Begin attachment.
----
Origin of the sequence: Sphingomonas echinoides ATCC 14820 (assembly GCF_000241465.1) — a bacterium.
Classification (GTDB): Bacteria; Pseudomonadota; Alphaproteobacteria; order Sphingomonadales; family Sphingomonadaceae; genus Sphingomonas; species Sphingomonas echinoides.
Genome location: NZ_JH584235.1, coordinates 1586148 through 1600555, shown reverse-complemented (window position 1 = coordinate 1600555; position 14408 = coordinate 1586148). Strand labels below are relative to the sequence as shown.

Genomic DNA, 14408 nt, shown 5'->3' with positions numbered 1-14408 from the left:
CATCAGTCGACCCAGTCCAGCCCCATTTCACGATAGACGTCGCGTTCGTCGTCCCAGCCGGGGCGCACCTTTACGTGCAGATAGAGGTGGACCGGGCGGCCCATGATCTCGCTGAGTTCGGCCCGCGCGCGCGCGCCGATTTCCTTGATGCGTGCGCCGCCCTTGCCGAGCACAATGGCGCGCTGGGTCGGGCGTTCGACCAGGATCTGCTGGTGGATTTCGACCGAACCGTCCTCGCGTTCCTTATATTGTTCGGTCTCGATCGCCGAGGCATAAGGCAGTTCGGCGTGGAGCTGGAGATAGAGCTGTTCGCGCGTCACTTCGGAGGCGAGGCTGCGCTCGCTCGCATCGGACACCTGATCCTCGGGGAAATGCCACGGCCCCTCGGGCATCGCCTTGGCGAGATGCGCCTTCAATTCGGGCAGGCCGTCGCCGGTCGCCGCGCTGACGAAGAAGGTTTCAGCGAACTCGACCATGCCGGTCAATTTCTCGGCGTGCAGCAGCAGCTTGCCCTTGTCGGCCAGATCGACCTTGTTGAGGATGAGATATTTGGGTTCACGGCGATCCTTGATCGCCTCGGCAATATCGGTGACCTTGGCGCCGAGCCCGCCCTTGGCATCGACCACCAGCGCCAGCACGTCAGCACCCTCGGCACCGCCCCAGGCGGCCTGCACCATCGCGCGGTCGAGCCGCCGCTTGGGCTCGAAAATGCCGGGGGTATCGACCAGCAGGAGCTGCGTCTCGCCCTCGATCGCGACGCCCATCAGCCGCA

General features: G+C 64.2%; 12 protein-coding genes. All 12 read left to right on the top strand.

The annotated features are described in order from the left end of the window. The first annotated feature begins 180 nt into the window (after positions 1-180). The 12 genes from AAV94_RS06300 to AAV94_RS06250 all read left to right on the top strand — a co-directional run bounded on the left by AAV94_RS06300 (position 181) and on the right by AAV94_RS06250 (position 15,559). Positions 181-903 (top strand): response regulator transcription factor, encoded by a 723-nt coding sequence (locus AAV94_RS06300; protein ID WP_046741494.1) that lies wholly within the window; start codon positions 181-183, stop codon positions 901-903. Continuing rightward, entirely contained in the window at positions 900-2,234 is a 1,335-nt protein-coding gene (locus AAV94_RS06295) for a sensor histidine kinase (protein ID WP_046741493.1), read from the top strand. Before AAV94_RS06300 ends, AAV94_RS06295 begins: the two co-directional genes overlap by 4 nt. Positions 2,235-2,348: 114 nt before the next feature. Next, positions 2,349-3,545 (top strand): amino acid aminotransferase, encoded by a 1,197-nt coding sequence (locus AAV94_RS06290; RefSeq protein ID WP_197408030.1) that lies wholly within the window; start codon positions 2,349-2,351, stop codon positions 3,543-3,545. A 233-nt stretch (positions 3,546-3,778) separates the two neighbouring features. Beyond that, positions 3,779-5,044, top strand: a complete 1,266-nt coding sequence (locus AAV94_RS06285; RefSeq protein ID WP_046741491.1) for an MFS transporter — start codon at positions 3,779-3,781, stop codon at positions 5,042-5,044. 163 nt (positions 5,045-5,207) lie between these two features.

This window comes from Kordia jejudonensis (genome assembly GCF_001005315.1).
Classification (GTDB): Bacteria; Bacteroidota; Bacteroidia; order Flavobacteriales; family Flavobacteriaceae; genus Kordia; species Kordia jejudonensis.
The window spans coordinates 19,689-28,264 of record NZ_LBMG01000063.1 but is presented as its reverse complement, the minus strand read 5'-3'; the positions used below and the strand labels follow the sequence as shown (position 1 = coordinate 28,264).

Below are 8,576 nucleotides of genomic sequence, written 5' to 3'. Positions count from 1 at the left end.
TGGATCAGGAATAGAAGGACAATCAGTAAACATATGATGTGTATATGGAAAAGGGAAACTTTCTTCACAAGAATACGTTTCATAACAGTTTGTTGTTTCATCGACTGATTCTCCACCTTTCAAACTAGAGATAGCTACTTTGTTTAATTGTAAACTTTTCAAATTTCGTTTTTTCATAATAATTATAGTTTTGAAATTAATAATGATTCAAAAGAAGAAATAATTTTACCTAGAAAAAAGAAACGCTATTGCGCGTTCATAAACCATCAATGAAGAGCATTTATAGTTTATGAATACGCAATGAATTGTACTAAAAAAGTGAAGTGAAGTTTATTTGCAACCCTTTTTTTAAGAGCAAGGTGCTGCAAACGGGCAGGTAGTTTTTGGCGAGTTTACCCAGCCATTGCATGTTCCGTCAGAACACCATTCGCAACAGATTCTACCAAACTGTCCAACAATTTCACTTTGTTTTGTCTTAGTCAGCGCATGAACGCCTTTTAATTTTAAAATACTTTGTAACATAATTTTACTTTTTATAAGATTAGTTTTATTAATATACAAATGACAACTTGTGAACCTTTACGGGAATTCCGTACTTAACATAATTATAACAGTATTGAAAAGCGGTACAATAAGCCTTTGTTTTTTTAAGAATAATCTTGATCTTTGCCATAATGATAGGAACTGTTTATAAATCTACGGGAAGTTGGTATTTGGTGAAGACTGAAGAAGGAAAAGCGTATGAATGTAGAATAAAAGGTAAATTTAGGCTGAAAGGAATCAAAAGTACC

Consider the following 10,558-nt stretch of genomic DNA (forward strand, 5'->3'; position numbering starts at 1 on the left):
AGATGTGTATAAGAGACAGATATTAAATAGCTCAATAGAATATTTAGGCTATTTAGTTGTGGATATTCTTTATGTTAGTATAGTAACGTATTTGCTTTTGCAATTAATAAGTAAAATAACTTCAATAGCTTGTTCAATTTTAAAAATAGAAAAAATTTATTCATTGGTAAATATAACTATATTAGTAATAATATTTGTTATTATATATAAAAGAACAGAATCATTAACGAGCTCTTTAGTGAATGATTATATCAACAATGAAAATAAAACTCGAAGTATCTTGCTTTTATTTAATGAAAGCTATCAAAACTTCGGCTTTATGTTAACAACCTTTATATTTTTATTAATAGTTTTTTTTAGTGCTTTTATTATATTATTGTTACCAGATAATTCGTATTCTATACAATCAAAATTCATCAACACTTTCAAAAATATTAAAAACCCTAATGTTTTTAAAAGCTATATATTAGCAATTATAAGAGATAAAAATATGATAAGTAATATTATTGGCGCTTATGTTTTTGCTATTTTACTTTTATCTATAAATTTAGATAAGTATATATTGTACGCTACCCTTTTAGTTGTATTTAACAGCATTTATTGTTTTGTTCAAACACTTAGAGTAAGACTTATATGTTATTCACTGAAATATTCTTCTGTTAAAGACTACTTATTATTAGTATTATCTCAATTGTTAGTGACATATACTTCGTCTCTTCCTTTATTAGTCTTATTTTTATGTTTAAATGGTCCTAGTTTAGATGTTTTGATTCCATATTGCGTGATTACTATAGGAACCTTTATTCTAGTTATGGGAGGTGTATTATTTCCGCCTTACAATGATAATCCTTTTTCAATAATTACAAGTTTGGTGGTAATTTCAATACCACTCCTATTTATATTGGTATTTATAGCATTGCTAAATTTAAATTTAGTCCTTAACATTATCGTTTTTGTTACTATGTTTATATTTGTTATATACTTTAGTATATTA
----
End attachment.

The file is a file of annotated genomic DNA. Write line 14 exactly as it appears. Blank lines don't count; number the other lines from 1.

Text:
AGATGTGTATAAGAGACAGATATTAAATAGCTCAATAGAATATTTAGGCTATTTAGTTGTGGATATTCTTTATGTTAGTATAGTAACGTATTTGCTTTTGCAATTAATAAGTAAAATAACTTCAATAGCTTGTTCAATTTTAAAAATAGAAAAAATTTATTCATTGGTAAATATAACTATATTAGTAATAATATTTGTTATTATATATAAAAGAACAGAATCATTAACGAGCTCTTTAGTGAATGATTATATCAACAATGAAAATAAAACTCGAAGTATCTTGCTTTTATTTAATGAAAGCTATCAAAACTTCGGCTTTATGTTAACAACCTTTATATTTTTATTAATAGTTTTTTTTAGTGCTTTTATTATATTATTGTTACCAGATAATTCGTATTCTATACAATCAAAATTCATCAACACTTTCAAAAATATTAAAAACCCTAATGTTTTTAAAAGCTATATATTAGCAATTATAAGAGATAAAAATATGATAAGTAATATTATTGGCGCTTATGTTTTTGCTATTTTACTTTTATCTATAAATTTAGATAAGTATATATTGTACGCTACCCTTTTAGTTGTATTTAACAGCATTTATTGTTTTGTTCAAACACTTAGAGTAAGACTTATATGTTATTCACTGAAATATTCTTCTGTTAAAGACTACTTATTATTAGTATTATCTCAATTGTTAGTGACATATACTTCGTCTCTTCCTTTATTAGTCTTATTTTTATGTTTAAATGGTCCTAGTTTAGATGTTTTGATTCCATATTGCGTGATTACTATAGGAACCTTTATTCTAGTTATGGGAGGTGTATTATTTCCGCCTTACAATGATAATCCTTTTTCAATAATTACAAGTTTGGTGGTAATTTCAATACCACTCCTATTTATATTGGTATTTATAGCATTGCTAAATTTAAATTTAGTCCTTAACATTATCGTTTTTGTTACTATGTTTATATTTGTTATATACTTTAGTATATTA